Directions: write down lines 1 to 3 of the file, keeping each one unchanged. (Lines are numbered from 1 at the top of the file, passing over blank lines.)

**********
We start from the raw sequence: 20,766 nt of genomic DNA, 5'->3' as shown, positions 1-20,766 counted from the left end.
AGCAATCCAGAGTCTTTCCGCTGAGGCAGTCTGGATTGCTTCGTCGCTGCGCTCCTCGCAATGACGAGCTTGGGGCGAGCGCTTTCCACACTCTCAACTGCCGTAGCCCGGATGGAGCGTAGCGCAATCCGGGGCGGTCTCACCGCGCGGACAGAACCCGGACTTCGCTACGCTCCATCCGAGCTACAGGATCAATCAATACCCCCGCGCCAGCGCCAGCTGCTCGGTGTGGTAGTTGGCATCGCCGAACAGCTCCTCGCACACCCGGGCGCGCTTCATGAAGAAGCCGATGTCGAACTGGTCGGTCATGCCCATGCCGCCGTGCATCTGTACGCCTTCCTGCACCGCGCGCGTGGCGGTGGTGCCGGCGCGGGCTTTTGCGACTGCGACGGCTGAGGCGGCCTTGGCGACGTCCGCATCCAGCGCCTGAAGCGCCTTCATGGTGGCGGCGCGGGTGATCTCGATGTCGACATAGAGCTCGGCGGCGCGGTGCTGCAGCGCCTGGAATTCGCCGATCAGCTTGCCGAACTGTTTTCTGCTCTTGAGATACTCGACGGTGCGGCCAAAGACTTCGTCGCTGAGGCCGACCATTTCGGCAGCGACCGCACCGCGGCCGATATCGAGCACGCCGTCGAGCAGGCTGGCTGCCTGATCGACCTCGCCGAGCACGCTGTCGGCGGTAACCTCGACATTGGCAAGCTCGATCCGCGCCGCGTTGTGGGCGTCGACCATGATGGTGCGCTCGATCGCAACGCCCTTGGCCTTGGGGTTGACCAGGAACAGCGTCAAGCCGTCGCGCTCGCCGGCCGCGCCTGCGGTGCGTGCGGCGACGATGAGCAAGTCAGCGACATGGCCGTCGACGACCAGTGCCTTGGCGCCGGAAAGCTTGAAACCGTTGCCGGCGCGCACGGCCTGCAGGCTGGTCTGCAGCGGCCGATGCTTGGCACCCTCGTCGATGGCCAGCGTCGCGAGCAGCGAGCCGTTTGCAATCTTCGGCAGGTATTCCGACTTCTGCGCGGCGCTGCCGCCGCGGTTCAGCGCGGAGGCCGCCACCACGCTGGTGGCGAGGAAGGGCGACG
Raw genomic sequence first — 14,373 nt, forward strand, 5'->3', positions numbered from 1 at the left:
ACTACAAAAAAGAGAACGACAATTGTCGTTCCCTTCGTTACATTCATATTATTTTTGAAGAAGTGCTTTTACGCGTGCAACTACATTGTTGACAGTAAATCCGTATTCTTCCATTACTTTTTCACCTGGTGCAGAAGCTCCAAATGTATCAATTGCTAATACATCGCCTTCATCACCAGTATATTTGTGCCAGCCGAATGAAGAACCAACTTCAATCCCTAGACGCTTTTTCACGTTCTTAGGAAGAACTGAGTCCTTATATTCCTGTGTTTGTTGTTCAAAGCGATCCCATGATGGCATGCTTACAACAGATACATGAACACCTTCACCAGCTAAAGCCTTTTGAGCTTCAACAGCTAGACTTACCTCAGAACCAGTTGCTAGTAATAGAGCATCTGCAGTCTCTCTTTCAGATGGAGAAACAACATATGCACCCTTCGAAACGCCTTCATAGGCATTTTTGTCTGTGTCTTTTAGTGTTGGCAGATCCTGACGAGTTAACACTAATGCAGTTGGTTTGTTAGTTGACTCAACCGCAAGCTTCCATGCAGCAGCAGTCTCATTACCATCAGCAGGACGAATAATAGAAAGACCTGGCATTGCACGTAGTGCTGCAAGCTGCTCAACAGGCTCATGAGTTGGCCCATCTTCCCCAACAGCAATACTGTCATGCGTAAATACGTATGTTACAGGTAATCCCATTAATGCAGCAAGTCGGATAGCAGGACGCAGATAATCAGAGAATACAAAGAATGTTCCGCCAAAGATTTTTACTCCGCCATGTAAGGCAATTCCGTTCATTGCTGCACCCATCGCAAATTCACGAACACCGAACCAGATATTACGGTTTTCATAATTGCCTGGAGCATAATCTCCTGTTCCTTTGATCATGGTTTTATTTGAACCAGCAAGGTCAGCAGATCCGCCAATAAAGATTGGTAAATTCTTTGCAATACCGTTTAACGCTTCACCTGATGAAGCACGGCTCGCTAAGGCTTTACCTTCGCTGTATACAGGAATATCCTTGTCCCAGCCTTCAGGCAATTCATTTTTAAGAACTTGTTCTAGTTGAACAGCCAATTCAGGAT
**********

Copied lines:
We start from the raw sequence: 20,766 nt of genomic DNA, 5'->3' as shown, positions 1-20,766 counted from the left end.
AGCAATCCAGAGTCTTTCCGCTGAGGCAGTCTGGATTGCTTCGTCGCTGCGCTCCTCGCAATGACGAGCTTGGGGCGAGCGCTTTCCACACTCTCAACTGCCGTAGCCCGGATGGAGCGTAGCGCAATCCGGGGCGGTCTCACCGCGCGGACAGAACCCGGACTTCGCTACGCTCCATCCGAGCTACAGGATCAATCAATACCCCCGCGCCAGCGCCAGCTGCTCGGTGTGGTAGTTGGCATCGCCGAACAGCTCCTCGCACACCCGGGCGCGCTTCATGAAGAAGCCGATGTCGAACTGGTCGGTCATGCCCATGCCGCCGTGCATCTGTACGCCTTCCTGCACCGCGCGCGTGGCGGTGGTGCCGGCGCGGGCTTTTGCGACTGCGACGGCTGAGGCGGCCTTGGCGACGTCCGCATCCAGCGCCTGAAGCGCCTTCATGGTGGCGGCGCGGGTGATCTCGATGTCGACATAGAGCTCGGCGGCGCGGTGCTGCAGCGCCTGGAATTCGCCGATCAGCTTGCCGAACTGTTTTCTGCTCTTGAGATACTCGACGGTGCGGCCAAAGACTTCGTCGCTGAGGCCGACCATTTCGGCAGCGACCGCACCGCGGCCGATATCGAGCACGCCGTCGAGCAGGCTGGCTGCCTGATCGACCTCGCCGAGCACGCTGTCGGCGGTAACCTCGACATTGGCAAGCTCGATCCGCGCCGCGTTGTGGGCGTCGACCATGATGGTGCGCTCGATCGCAACGCCCTTGGCCTTGGGGTTGACCAGGAACAGCGTCAAGCCGTCGCGCTCGCCGGCCGCGCCTGCGGTGCGTGCGGCGACGATGAGCAAGTCAGCGACATGGCCGTCGACGACCAGTGCCTTGGCGCCGGAAAGCTTGAAACCGTTGCCGGCGCGCACGGCCTGCAGGCTGGTCTGCAGCGGCCGATGCTTGGCACCCTCGTCGATGGCCAGCGTCGCGAGCAGCGAGCCGTTTGCAATCTTCGGCAGGTATTCCGACTTCTGCGCGGCGCTGCCGCCGCGGTTCAGCGCGGAGGCCGCCACCACGCTGGTGGCGAGGAAGGGCGACG
Raw genomic sequence first — 14,373 nt, forward strand, 5'->3', positions numbered from 1 at the left: